Since May 5, 2020, Chinese and Indian troops have faced-off along the Sino-Indian border, including near the disputed Pangong Lake in Ladakh and near the border between Sikkim and the Tibet Autonomous Region. Professor Jin Canrong, of Renmin University in Beijing, disclosed last week that when Tibetan soldiers sent by India moved into the Pangong Lake on Aug. 29, the high altitudes were too extreme for Chinese soldiers, so a secret weapon that disperses microwave blasts was used instead.
He said the Chinese central military commission was furious that India had seized the hilltop area, and “ordered the ground be taken back but also demanded that no single shot be fired.” Speaking to students, the Chinese professor said, a mysterious affliction began to spread among the Indian soldiers. They began to vomit simultaneously and their bodies became weak, so they left their lookout points on the hills, allowing Chinese troops to move in.
According to a report in the Times of London, Professor Jin Canrong said microwave weapons targeted the Indians with high-frequency electro-magnetic pulses that heated the body, causing irritation and pain. He said it was not made public at the time because “we [China] solved the problem beautifully.” The Indian Army rejected the report as baseless and fake, but Canrong said India was just sore about having “lost so miserably.”
Existence of directed-energy weapons (DEWs)
We have known about directed energy weapons (DEWs) for decades, but if Canrong‘s account is true, this will be the first time their use has been acknowledged.
Chairman of the U.K. Defense Select Committee Tobias Ellwood confirmed, “We know the Chinese have been researching and developing these kinds of weapons in a clandestine way, for some time.” In fact, they may have been used covertly elsewhere.
A United States Foreign Service worker, using the pseudonym Audrey Lee for anonymity, was posted to the U.S. Embassy, Havana, Cuba in 2017. One March evening after dinner she felt an acute stabbing pain in her head. She said it was unbearable, affected her sleep, so much that she could not function. “She looked like a zombie,” her husband told New Yorker magazine. Several more embassy employees then began to suffer. Medics tested them and came up with no cause. The condition, which resembled a form of concussion, became known as “Havana Syndrome.”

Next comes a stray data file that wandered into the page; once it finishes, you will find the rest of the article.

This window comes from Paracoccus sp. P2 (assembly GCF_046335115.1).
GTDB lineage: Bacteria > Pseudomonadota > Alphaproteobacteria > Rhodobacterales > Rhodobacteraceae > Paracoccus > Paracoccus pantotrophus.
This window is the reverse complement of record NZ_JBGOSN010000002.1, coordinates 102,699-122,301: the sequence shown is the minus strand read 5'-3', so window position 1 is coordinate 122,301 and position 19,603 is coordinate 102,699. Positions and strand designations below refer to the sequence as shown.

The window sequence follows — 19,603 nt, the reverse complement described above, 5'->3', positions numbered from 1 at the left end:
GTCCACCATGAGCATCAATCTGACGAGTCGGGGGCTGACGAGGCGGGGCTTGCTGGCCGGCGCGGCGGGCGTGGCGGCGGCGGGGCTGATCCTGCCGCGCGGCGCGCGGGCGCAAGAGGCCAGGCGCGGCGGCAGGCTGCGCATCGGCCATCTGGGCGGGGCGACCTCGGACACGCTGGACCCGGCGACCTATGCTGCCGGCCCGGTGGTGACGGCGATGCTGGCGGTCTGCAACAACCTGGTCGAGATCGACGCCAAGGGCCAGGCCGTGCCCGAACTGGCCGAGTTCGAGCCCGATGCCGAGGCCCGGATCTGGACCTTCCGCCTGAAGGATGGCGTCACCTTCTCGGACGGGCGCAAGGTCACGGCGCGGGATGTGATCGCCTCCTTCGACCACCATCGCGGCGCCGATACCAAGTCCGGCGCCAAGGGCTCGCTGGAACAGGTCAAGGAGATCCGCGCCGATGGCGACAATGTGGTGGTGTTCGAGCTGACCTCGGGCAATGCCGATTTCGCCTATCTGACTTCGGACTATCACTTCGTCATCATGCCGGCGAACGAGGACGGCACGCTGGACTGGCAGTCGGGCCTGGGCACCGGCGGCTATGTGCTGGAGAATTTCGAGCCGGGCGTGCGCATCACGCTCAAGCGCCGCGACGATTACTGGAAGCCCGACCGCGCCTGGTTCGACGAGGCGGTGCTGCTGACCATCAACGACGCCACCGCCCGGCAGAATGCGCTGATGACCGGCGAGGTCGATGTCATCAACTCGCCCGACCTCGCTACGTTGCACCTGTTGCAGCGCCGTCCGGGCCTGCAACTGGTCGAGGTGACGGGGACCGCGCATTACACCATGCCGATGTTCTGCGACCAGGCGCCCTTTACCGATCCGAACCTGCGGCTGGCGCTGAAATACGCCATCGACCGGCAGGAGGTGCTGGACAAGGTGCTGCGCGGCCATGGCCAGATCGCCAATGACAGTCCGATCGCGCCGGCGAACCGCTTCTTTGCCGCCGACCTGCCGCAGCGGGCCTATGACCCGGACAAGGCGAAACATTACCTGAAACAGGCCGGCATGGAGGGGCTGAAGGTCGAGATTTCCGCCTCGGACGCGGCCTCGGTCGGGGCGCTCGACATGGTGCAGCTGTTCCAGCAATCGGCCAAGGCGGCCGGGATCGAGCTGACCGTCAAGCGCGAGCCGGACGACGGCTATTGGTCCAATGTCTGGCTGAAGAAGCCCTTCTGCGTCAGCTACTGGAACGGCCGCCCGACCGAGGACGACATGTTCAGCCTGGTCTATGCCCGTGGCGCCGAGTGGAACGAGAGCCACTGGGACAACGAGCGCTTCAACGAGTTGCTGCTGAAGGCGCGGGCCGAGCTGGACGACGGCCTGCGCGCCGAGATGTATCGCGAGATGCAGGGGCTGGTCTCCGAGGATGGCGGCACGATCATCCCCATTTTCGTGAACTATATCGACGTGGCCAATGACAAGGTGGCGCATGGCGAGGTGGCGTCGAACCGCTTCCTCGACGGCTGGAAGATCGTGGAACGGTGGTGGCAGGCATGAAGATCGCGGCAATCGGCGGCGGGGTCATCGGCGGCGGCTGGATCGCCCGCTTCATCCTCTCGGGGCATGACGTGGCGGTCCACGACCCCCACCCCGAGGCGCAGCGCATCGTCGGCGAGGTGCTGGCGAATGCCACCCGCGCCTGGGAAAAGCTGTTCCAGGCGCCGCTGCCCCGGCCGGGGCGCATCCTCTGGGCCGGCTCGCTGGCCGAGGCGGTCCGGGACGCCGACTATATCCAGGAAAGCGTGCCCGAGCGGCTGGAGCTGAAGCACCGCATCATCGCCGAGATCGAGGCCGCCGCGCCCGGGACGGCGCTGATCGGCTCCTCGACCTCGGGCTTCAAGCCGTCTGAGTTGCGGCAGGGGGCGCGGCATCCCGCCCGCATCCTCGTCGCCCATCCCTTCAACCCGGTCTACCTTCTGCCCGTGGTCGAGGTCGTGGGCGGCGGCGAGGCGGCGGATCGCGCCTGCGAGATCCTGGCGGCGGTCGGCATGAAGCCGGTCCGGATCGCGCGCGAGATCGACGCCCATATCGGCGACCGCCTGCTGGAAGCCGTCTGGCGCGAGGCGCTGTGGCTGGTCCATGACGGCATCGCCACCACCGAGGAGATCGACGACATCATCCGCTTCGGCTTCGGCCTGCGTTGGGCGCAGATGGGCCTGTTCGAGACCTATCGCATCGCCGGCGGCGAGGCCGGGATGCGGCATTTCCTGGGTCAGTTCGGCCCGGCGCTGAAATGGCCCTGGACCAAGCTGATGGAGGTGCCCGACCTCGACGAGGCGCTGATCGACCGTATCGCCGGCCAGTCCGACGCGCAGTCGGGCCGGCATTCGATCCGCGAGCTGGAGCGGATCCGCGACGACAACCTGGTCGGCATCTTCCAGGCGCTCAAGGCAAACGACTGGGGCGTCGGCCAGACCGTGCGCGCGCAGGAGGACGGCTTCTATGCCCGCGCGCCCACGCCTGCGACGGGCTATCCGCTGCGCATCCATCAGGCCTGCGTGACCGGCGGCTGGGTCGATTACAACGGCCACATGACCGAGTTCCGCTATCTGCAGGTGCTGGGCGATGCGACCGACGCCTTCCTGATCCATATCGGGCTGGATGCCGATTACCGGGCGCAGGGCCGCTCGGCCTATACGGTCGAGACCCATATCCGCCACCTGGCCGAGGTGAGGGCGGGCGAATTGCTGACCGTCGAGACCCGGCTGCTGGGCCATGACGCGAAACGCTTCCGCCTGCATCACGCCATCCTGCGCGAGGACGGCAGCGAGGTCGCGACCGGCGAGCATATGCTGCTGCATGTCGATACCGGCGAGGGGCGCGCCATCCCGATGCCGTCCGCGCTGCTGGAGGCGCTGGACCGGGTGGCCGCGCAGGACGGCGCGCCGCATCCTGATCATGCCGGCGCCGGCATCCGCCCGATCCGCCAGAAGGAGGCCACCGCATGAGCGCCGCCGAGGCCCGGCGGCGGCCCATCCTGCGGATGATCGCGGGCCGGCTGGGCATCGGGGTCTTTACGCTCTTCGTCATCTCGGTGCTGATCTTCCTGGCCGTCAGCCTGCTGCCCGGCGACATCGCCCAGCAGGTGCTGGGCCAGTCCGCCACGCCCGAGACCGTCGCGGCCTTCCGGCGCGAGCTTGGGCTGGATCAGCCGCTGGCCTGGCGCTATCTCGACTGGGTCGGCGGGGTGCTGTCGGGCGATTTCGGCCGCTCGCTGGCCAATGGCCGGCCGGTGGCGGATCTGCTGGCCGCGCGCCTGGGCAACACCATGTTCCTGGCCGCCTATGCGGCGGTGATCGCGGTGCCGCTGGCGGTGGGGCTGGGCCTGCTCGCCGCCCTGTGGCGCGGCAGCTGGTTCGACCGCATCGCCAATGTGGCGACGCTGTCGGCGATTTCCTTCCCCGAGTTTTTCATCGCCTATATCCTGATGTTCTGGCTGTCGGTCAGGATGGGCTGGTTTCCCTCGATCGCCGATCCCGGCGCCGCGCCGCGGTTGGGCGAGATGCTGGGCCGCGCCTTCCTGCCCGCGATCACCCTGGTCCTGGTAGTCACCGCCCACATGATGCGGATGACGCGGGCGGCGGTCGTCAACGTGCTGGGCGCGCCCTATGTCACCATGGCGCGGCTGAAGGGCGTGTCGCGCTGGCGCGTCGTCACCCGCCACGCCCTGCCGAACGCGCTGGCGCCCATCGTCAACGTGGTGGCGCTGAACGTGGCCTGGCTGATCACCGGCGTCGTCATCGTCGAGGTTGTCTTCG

Then, in 2018, in Guangzhou, China, another American fell ill—State Department employee Mark Lenzi. Similar to Lee, he was affected by insomnia, memory loss and acute headaches. His wife and children reported symptoms, too. Lenzi had heard about Havana Syndrome and was concerned it was the same thing. Several other reports came in. Marc Polymeropoulos, a secret CIA operative in Moscow, reported waking up feeling “like I was going to both throw-up and pass out at the same time.” Ellwood suspects these victims, like the Indian soldiers, had been hit with some form of DEW. He said, “It’s an indication of how the character of conflict is changing.”
American adversaries use direct energy weapons
Some scientists dispute claims of DEW use saying pesticides or psychological factors may be the cause. An investigation from Daily Mail, however, claims at least two factors point the finger at DEW being used by America’s foes.